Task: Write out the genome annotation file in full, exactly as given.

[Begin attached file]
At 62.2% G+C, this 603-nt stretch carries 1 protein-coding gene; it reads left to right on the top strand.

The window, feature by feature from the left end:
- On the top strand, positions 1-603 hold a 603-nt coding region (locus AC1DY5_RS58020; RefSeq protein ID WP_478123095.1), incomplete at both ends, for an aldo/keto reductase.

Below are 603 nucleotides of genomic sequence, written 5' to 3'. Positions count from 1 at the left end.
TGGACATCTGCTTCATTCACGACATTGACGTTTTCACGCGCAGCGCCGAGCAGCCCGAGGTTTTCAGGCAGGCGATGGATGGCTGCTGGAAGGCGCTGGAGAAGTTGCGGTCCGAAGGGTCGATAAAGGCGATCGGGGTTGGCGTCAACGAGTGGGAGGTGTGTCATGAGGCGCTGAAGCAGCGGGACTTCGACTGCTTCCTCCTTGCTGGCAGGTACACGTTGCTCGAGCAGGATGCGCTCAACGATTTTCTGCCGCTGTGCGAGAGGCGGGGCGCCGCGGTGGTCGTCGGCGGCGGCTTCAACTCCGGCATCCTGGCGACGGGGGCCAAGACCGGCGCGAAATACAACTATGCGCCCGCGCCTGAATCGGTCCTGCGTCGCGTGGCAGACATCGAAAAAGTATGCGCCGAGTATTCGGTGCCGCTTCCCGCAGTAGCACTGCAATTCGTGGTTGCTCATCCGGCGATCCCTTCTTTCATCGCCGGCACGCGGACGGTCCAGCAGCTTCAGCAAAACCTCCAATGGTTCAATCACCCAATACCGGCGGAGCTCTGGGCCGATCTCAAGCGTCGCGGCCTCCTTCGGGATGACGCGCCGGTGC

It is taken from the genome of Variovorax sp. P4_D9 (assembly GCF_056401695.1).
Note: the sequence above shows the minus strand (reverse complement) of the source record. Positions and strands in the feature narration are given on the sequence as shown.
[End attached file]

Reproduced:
At 62.2% G+C, this 603-nt stretch carries 1 protein-coding gene; it reads left to right on the top strand.

The window, feature by feature from the left end:
- On the top strand, positions 1-603 hold a 603-nt coding region (locus AC1DY5_RS58020; RefSeq protein ID WP_478123095.1), incomplete at both ends, for an aldo/keto reductase.

Below are 603 nucleotides of genomic sequence, written 5' to 3'. Positions count from 1 at the left end.
TGGACATCTGCTTCATTCACGACATTGACGTTTTCACGCGCAGCGCCGAGCAGCCCGAGGTTTTCAGGCAGGCGATGGATGGCTGCTGGAAGGCGCTGGAGAAGTTGCGGTCCGAAGGGTCGATAAAGGCGATCGGGGTTGGCGTCAACGAGTGGGAGGTGTGTCATGAGGCGCTGAAGCAGCGGGACTTCGACTGCTTCCTCCTTGCTGGCAGGTACACGTTGCTCGAGCAGGATGCGCTCAACGATTTTCTGCCGCTGTGCGAGAGGCGGGGCGCCGCGGTGGTCGTCGGCGGCGGCTTCAACTCCGGCATCCTGGCGACGGGGGCCAAGACCGGCGCGAAATACAACTATGCGCCCGCGCCTGAATCGGTCCTGCGTCGCGTGGCAGACATCGAAAAAGTATGCGCCGAGTATTCGGTGCCGCTTCCCGCAGTAGCACTGCAATTCGTGGTTGCTCATCCGGCGATCCCTTCTTTCATCGCCGGCACGCGGACGGTCCAGCAGCTTCAGCAAAACCTCCAATGGTTCAATCACCCAATACCGGCGGAGCTCTGGGCCGATCTCAAGCGTCGCGGCCTCCTTCGGGATGACGCGCCGGTGC

It is taken from the genome of Variovorax sp. P4_D9 (assembly GCF_056401695.1).
Note: the sequence above shows the minus strand (reverse complement) of the source record. Positions and strands in the feature narration are given on the sequence as shown.